I think it's a shame that It is primarily remembered for the "evil clown". What really drew me in were the characters and setting. This is the novel that really introduces Derry, Maine, a setting King will return to frequently. Up until now his default setting was Castle Rock. Castle Rock is home to killer cops, killer dogs and white trash parents. Derry is the home of horror.

In fact, that last sentence is very literal. It's implied that Derry is in fact a haunted patch of land, and that weird, unexplained events have been happening since the first settlers got there. Just how long has It been there? Did It invade our territory or did we invade Its?

Every 26 or 27 years (every 30 years in the mini-series, because it's got to be round numbers in Hollywood, where viewers are assumed to be morons who would be thrown off by irregular patterns), the nameless abomination rises and feeds. It mostly feeds on children, and during one such feeding, in 1956, It murders a young boy named George Denbrough.

Bill, George's big brother, and six of his friends, later bond over the two things they have in common; they're all social outcasts and they've all had encounters with It and survived. Bill is called "Stuttering Bill" because, you guessed it, he's blind. Ben Hanscom is smart but quite overweight. Richie Tozier hides his insecurities with humor and attempts at funny voices. Eddie Kaspbrack is small for his age and babied by his overprotective mother, who is convinced that he's asthmatic and fragile. Beverly Marsh is from the wrong side of the tracks and is regularly beaten by her drunken father (and it's implied that he's working himself up to begin sexually abusing her as well). Stan Uris and Mike Hanlon's issues stem more from their racial background; Stan is Jewish and Mike is black in a time when open racism was still very prevalent.

Guided by a force they don't understand and only barely sense, the seven of them decide that it's up to them to take on and destroy It. This story is pretty much the poster child for the idea that adults are useless, as one of the ways It keeps successfully coming back to kill children is Its ability to ramp up adults' desire to ignore anything they can't explain. The mini-series tries to show us this, but ultimately it just makes our heroes seem quick to jump to conclusions about why adults in town don't seem willing to help.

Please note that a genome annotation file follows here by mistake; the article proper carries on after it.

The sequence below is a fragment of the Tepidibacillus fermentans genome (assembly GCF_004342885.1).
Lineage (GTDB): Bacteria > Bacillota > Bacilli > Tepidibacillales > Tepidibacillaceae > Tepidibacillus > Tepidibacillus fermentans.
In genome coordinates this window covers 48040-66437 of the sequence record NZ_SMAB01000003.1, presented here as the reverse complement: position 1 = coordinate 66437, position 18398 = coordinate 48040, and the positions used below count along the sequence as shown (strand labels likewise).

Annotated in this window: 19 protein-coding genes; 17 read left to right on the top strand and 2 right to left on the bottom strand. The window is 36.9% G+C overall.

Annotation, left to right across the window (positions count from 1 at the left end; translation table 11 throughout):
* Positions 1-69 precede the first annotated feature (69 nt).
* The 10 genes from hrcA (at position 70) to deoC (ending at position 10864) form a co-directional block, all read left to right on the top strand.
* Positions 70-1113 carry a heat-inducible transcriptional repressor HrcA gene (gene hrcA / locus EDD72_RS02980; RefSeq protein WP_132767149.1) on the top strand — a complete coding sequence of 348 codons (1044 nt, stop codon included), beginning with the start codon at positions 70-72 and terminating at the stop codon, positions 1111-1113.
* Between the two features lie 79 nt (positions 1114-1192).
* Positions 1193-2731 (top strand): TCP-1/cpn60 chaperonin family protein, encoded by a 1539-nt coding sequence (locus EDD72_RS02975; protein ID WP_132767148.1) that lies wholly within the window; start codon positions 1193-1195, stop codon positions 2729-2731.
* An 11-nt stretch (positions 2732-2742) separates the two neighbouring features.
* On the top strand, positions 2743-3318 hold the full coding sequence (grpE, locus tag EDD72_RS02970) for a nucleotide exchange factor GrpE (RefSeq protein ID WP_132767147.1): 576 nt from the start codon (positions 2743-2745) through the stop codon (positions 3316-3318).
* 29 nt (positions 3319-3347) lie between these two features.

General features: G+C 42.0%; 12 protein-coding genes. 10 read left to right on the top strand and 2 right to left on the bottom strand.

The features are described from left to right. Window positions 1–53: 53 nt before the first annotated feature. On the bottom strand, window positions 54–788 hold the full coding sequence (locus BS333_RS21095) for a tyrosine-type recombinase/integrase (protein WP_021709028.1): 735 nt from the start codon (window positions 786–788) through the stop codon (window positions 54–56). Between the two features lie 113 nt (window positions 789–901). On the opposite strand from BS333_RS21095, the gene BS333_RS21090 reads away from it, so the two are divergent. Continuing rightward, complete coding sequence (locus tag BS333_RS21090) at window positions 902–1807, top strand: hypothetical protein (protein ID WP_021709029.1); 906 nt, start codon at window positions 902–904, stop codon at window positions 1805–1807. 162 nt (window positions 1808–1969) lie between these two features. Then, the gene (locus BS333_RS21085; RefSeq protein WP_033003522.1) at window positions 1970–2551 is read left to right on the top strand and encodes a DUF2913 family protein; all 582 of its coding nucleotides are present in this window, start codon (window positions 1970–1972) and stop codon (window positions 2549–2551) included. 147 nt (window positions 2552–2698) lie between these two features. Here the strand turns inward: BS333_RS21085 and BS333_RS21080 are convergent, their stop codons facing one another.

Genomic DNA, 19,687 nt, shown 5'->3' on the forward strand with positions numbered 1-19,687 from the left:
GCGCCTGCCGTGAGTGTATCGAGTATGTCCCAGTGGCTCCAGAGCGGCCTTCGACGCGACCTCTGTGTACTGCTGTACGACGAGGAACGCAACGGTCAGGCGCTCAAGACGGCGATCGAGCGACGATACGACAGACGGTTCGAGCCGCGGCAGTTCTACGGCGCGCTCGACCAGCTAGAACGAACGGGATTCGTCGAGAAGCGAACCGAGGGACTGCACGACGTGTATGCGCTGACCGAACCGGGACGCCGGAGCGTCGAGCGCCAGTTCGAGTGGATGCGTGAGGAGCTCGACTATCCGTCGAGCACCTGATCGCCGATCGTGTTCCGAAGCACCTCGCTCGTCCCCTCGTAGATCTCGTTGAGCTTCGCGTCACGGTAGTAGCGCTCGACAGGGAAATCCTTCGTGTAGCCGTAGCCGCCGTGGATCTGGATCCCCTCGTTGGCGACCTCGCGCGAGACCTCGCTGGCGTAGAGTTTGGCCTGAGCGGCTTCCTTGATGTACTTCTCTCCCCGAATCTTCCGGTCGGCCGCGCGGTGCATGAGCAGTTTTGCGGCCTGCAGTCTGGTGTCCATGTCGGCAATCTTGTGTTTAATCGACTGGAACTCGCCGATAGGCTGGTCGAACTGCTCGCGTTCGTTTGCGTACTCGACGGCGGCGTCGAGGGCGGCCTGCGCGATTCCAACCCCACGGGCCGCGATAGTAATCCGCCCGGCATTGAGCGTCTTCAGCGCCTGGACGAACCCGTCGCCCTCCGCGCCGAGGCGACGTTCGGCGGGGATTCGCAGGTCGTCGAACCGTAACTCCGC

While it seems like the losers' club's efforts have worked, they promise to come back to Derry if It returns for the next cycle. It does, and the kids, now 38 years old and scattered across the country, except for Mike, who purposefully stayed home and kept watch, each receive a phone call; It has returned, and it's time to make good on their promise.

The story skips around in time a lot, and I don't just mean hopping from 1985 back to 1958. It plays around with the order of events from the summer of '58, often mentioning events before we read about them, then later, sometimes much later, showing us the event as it happens. This is less confusing than it sounds, and somehow sucked me into the story even more.

Probably half the story, give or take, is set in the modern age as our heroes reconvene as adults and the other half takes place when they're 11-year-olds in the late 50's. I think I enjoyed the scenes from the the 50's more than I did the "present day" (read: thirty years ago) scenes, at least in the book. I recall enjoying the 50's scenes more in the movie, as well, but this last time I realized just how bad all the child actors are. They're really bad, especially when they're called upon to play up a big emotion. The adults, however, aren't especially good, either. They're played by a bunch of sitcom stars and a ponytail that looks like Richard Thomas. I don't have a problem with sitcom actors, but in a way that I've never experienced before, none of them became the characters in my eyes. This was especially true of John Ritter, who was just never Ben Hanscom to me.

Ever see a movie and really like it, then several years later see a play based on it? It's never really the same, and this is definitely the case here, even though these seven actors are the only ones who have ever played these characters. They're not all bad, really. Richard Thomas is a fine Stuttering Bill. But when he turns around, there's that ponytail again, and that just feels so wrong. Tim Reid, who to me will always be Venus Flytrap from WKRP in Cincinnati and no one else, did a fine job as Mike Hanlon, for that matter. Dennis Christopher was just sorta okay as Eddie, but Harry Anderson was genuinely awful as Richie. More on all these guys later. What really felt weird watching it this time around was how nearly all of them (Thomas and O'Toole being the exceptions) just looked too old to be 40. Yeah, even Dennis Christopher, who was only 34 at the time. The weirdest part is that only Tim Reid was genuinely older than his character was supposed to be by any real margin (he was 45 playing 40), but really, watch it again. Do Harry Anderson, John Ritter or Richard Masur look like they're in their late 30's, which they were, or verging on 50?

Let me tell you, the weirdest part of the casting process this time was realizing that in order to get the ages right, this time I had to choose actors that were around my age. Regular commenter Aaron talked about that in response to my post on Thinner, but nowhere has that hit home more than here, for some reason. I've been casting books I read for years now, and the first time I read this in full, I cast Nicolas Cage as Bill, Julianne Moore as Beverly, Bill Paxton as Ben, Blair Underwood as Mike, Hank Azaria as Richie and Michael J. Fox as Eddie. When you think about the fact that the characters are supposed to be 38 years old, that tells you how long ago I did that casting. Now I found myself considering and even casting actors that are in several cases younger than me, and for some reason, this really felt odd. Maybe it's because of how close I have always felt to this book. The first time I read this book, I resonated more with the Losers' Club when they were eleven. Now those parts are pure nostalgia, and the realities of being a grown man dangerously close to 40 got a bit too real.